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> Is it simply a different and consistent notation, or is there more to it?

I've found that you can use that question to partition people (who have an opinion on the question) into two major groups: Those who dismiss LoF as just another notation, and those who do find something deeper in it or at least claim to.

Pragmatically it's strictly superior to conventional notation: it's more parsimonious and it admits the rule (due to W. Bricken, I believe):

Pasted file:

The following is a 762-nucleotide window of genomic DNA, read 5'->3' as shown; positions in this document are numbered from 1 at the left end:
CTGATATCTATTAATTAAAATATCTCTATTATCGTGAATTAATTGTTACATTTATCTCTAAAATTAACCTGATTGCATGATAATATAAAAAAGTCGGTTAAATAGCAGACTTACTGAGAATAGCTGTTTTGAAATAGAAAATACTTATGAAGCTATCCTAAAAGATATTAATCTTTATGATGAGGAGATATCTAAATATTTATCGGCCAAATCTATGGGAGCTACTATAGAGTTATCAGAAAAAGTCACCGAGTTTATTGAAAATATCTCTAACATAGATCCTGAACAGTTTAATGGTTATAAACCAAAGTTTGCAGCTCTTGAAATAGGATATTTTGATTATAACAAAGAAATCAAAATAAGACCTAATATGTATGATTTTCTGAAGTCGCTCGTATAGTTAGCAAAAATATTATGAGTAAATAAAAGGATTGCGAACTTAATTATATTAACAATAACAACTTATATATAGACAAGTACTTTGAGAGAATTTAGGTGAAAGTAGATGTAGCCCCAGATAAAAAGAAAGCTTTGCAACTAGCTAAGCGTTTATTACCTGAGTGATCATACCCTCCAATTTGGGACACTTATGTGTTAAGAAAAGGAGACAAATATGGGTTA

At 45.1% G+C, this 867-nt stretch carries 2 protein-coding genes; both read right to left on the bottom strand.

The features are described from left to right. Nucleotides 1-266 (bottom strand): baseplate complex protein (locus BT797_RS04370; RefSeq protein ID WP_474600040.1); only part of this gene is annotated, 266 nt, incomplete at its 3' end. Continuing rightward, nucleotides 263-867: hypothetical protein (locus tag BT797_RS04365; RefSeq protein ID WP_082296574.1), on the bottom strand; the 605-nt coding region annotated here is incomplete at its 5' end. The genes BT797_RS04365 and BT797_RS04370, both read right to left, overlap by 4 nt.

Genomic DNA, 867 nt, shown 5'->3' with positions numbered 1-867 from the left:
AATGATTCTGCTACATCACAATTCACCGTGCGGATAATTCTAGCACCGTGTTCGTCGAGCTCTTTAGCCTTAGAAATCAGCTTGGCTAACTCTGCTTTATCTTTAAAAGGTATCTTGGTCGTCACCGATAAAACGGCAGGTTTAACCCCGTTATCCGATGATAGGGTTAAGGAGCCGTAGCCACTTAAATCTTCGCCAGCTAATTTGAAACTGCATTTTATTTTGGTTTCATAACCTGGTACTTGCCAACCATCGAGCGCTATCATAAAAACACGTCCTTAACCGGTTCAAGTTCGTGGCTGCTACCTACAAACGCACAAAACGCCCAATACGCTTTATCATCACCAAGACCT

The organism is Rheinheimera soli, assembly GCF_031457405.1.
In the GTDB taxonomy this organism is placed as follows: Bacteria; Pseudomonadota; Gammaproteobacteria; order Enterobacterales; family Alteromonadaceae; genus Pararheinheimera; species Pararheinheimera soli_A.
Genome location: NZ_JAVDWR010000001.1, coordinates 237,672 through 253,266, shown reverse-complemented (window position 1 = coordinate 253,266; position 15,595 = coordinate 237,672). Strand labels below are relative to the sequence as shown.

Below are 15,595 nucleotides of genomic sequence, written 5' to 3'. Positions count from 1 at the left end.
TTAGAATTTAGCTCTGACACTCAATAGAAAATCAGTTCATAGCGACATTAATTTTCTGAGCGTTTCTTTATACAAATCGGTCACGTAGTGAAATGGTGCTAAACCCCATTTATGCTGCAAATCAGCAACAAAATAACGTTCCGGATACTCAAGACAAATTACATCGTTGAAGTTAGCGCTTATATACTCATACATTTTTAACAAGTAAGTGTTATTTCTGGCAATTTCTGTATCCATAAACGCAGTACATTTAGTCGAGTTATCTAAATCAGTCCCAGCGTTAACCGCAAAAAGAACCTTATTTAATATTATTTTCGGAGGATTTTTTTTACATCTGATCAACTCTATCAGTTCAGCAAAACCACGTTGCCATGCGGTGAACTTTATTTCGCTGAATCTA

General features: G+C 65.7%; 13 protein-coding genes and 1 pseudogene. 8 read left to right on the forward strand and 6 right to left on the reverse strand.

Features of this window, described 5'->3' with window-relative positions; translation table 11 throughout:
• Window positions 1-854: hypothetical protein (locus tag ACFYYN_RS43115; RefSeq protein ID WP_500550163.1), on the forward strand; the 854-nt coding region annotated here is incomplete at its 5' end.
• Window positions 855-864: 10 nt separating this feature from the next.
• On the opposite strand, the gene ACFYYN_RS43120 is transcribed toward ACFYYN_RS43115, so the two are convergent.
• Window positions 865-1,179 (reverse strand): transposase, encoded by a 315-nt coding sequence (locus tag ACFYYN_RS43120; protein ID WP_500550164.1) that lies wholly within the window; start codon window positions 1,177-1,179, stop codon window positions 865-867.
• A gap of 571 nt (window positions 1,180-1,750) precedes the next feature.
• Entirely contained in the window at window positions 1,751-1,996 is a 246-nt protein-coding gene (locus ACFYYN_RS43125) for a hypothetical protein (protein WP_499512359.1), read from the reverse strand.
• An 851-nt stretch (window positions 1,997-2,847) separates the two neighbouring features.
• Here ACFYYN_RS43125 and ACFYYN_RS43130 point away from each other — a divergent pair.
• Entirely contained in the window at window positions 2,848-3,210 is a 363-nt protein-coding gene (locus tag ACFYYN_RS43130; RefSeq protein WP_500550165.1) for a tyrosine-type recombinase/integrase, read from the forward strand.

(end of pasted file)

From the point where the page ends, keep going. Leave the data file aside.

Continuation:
A(AB) = A(B)
Which is unknown in other notations, and permits proofs in LoF notation to be extraordinarily concise and elegant (compared to proofs worked in conventional notation.) It also permits a concise implementation of a SAT solver that has the nice property that you don't have to put your problem into normal form.

Recently, George Burnett-Stuart (not Spencer-Brown), the author of the "Markable Mark" site, has worked out how to encode Predicate Calculus http://www.markability.net/prospectus.htm

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